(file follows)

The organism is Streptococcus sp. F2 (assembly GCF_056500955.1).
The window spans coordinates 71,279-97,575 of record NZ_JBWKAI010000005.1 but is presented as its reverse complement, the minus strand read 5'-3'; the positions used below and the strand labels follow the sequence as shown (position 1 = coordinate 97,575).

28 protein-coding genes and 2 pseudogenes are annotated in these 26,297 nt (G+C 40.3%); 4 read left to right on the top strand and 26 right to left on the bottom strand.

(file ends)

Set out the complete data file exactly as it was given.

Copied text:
The organism is Streptococcus sp. F2 (assembly GCF_056500955.1).
The window spans coordinates 71,279-97,575 of record NZ_JBWKAI010000005.1 but is presented as its reverse complement, the minus strand read 5'-3'; the positions used below and the strand labels follow the sequence as shown (position 1 = coordinate 97,575).

28 protein-coding genes and 2 pseudogenes are annotated in these 26,297 nt (G+C 40.3%); 4 read left to right on the top strand and 26 right to left on the bottom strand.